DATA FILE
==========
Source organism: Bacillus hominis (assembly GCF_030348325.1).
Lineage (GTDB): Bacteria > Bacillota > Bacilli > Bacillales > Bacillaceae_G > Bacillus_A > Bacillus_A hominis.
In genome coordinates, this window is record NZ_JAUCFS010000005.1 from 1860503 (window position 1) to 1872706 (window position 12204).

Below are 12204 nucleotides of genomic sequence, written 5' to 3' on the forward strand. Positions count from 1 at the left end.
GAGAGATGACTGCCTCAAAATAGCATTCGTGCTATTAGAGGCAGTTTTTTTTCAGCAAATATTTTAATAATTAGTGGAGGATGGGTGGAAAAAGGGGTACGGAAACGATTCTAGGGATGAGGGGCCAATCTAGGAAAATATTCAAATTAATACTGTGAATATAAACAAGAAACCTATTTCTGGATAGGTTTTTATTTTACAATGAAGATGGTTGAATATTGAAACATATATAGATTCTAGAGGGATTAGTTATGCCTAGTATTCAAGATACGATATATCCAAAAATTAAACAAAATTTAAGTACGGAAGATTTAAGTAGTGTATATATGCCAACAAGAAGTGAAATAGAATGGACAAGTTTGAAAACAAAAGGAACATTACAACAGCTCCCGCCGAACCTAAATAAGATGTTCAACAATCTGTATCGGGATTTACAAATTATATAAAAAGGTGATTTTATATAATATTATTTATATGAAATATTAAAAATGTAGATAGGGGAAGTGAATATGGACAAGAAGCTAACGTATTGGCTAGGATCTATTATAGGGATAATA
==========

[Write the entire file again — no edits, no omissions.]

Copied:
Source organism: Bacillus hominis (assembly GCF_030348325.1).
Lineage (GTDB): Bacteria > Bacillota > Bacilli > Bacillales > Bacillaceae_G > Bacillus_A > Bacillus_A hominis.
In genome coordinates, this window is record NZ_JAUCFS010000005.1 from 1860503 (window position 1) to 1872706 (window position 12204).

Below are 12204 nucleotides of genomic sequence, written 5' to 3' on the forward strand. Positions count from 1 at the left end.
GAGAGATGACTGCCTCAAAATAGCATTCGTGCTATTAGAGGCAGTTTTTTTTCAGCAAATATTTTAATAATTAGTGGAGGATGGGTGGAAAAAGGGGTACGGAAACGATTCTAGGGATGAGGGGCCAATCTAGGAAAATATTCAAATTAATACTGTGAATATAAACAAGAAACCTATTTCTGGATAGGTTTTTATTTTACAATGAAGATGGTTGAATATTGAAACATATATAGATTCTAGAGGGATTAGTTATGCCTAGTATTCAAGATACGATATATCCAAAAATTAAACAAAATTTAAGTACGGAAGATTTAAGTAGTGTATATATGCCAACAAGAAGTGAAATAGAATGGACAAGTTTGAAAACAAAAGGAACATTACAACAGCTCCCGCCGAACCTAAATAAGATGTTCAACAATCTGTATCGGGATTTACAAATTATATAAAAAGGTGATTTTATATAATATTATTTATATGAAATATTAAAAATGTAGATAGGGGAAGTGAATATGGACAAGAAGCTAACGTATTGGCTAGGATCTATTATAGGGATAATA